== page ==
I realize that when I point out how something as seemingly benign as the “won ton” font bugs me, readers might think I’m being petty and overly sensitive. But I hope those readers will respect my opinion if something does piss me off. Plus, I hope everyone can understand why certain things are just plain offensive to Asian Americans, not as a result of over-sensitivity but simply because they’re racist stereotypes.
One of them is the “ching-chong’ accent that comes out of the http://www.funvidapps.com/Site/LuckyFortune.html“>Lucky Fortune iPhone app, which Apple has approved for its iPhone App Store while they turn down other apps.
Both Jennifer 8 Lee’s Fortune Cookie Chronicles blog and Gawker have pointed out that this app is racially offensive. The Gawker post includes a video of the app in action.
It’s a cute idea at first: You break open a fortune cookie, and hear one of a series of pre-recorded fortunes.
The problem is the voice that reads the fortune is a fake Chinese accent — the kind I’ve heard all my childhood and even as an adult, when a racist taunts me. “Go back where you came from, Jap/Chink/Nip/Gook,” go the echoes in my head today.Asian Americans call it a “ching-chong” sound, a phony rendition of what a white person think is the sound of Chinese. Continue reading
I guess the upside is that some non-Asians have now learned (we hope) that saying “ching-chong, ching-chong” as a way of mocking Asian languages is offensive to Asian Americans. The downside is that many non-Asians are probably still left thinking that all Asian languages sound alike (they don’t).
And, Rosie O’Donnell probably skated from any further repercussions from this stupid gaffe by giving her on-camera “non-apology apology.” It’s just another typical example of someone brushing off responsibility by putting the blame of being offensive on the people who were offended (“I’m sorry you/they were offended”). I wish she’d just said, which she almost did when she admitted she didn’t know about Asian Americans growing up hearing “ching-chong” as a racist taunt, that she was sorry she said it, period.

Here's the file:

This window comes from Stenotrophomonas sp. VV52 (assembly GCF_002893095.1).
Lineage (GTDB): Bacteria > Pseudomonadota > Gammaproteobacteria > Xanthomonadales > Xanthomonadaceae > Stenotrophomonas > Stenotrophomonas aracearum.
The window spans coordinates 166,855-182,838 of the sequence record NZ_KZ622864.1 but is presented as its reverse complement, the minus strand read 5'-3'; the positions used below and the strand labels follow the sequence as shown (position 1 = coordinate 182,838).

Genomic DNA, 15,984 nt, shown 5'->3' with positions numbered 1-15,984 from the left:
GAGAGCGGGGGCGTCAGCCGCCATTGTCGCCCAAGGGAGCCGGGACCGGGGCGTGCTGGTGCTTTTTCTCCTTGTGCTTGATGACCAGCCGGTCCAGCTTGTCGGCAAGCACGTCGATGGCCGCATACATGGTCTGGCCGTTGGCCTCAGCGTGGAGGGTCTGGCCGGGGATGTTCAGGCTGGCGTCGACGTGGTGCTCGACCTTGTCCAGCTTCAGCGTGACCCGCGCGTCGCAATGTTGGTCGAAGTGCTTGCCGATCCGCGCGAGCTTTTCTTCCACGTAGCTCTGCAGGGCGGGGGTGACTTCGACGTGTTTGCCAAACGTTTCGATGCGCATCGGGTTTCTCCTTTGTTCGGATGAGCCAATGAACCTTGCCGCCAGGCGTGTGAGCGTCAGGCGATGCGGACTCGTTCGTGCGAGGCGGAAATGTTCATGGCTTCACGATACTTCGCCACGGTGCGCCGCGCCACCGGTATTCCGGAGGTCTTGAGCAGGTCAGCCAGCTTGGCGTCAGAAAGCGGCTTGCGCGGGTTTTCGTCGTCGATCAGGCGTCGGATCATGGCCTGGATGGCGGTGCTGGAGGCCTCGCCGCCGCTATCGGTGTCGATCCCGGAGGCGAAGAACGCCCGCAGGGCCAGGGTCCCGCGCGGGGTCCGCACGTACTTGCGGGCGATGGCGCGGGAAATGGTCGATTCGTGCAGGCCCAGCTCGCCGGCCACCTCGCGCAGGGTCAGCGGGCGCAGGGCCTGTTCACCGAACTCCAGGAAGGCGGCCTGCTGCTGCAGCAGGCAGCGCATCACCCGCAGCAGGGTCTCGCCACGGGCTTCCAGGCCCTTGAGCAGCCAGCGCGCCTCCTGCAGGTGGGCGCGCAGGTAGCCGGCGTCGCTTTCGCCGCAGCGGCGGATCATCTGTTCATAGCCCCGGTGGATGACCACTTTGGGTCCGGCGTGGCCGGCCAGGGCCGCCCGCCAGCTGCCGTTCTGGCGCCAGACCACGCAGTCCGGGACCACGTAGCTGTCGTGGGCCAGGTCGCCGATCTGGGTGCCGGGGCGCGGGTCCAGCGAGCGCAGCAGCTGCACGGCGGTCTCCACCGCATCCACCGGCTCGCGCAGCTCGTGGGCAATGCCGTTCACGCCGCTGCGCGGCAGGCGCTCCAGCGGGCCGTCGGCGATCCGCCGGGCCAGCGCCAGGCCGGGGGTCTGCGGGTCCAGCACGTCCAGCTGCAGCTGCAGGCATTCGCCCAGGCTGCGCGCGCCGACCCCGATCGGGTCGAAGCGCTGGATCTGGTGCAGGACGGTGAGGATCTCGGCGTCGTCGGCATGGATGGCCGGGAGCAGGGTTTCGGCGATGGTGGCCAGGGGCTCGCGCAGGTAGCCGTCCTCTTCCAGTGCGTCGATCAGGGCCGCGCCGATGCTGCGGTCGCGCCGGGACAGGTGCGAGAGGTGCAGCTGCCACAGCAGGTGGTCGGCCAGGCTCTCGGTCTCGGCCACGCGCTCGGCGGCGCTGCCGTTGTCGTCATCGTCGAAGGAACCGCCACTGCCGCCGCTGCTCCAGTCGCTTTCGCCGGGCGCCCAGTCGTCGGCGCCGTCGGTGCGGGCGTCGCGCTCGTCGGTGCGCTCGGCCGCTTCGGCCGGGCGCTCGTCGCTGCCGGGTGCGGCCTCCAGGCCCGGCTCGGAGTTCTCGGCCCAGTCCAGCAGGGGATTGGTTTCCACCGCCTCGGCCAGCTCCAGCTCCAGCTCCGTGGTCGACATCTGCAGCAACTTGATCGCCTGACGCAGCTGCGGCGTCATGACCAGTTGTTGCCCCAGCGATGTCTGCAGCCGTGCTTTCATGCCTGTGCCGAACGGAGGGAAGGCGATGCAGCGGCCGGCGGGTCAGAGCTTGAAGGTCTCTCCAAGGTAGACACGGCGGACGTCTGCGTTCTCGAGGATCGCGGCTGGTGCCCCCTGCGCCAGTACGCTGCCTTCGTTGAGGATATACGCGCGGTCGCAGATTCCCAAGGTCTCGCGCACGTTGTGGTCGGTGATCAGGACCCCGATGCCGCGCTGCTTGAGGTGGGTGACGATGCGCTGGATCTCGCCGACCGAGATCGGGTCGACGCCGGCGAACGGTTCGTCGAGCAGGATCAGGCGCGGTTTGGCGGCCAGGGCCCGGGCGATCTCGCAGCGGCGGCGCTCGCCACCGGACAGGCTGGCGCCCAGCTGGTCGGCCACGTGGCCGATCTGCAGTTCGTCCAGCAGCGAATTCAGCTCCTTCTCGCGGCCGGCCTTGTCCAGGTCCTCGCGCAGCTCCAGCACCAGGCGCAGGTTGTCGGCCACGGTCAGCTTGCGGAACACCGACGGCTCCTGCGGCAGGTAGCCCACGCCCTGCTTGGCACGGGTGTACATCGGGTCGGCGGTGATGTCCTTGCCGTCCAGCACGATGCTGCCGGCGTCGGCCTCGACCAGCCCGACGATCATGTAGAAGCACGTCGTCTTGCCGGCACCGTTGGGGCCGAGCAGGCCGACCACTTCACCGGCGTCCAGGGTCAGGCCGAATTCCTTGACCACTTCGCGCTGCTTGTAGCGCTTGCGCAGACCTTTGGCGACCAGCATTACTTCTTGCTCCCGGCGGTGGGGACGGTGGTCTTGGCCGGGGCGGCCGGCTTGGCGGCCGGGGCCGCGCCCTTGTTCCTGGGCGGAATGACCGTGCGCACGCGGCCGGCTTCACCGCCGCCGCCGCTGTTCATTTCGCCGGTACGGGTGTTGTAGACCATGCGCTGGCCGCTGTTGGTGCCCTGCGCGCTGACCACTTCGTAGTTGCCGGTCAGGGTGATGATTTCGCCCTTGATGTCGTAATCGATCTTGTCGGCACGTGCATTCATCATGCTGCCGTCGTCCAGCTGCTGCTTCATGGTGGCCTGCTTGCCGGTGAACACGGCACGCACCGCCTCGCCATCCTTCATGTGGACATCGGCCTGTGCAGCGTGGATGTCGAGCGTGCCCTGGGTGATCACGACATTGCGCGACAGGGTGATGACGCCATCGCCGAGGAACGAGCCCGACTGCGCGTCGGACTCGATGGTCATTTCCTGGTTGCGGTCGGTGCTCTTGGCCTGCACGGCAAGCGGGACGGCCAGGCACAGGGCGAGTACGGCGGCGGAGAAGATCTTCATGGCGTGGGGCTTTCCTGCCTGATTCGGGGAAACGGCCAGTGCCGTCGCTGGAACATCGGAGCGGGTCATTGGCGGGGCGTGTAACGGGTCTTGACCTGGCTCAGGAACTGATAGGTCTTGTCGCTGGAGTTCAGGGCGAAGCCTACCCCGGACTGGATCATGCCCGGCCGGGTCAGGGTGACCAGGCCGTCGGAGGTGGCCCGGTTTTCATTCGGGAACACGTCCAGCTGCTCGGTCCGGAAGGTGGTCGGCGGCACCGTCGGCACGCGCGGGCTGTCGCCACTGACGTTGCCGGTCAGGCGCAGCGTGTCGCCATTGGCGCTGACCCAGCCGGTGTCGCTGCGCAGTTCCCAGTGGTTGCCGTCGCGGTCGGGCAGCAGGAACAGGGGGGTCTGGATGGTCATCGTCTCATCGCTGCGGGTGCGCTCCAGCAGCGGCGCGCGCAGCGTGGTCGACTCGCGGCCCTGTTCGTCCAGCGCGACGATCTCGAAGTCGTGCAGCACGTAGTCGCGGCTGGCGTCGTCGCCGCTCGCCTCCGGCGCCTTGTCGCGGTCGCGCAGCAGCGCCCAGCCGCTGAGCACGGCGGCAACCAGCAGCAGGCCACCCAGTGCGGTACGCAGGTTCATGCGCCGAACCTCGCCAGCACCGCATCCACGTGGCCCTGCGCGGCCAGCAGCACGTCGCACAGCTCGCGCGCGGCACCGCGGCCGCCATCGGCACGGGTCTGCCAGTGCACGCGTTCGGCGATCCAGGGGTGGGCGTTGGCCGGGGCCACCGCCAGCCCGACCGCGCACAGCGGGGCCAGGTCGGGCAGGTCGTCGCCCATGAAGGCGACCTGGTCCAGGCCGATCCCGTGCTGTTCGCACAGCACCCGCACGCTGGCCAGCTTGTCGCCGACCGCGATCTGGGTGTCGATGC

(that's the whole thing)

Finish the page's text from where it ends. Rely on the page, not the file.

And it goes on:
Anyway, here’s the video, care of YouTube: Continue reading
Asians traditionally don’t speak up about injustices — it’s the “don’t bring attention to yourself,” “don’t complain, it’ll cause trouble” syndrome. But more and more, Asian Americans are different.
So when Rosie O’Donnell mocked the sound of the Chinese language a week ago on “The View,” the Asian American Journalists Association’s New York chapter e-mail list began a spirited conversation, with most members outraged and demanding an apology and some cautioning that O’Donnell hadn’t gone on a racist “rant” like Michael Richards, and that it was a poor attempt at humor.
I wasn’t laughing. Like many Asian Americans, I was familiar with that “ching-chong, ching-chong” sound, from when I was taunted by European-American kids telling me to go back where I came from. That sound makes my gut clench as much as a punch. (Click here for the video on YouTube.) Continue reading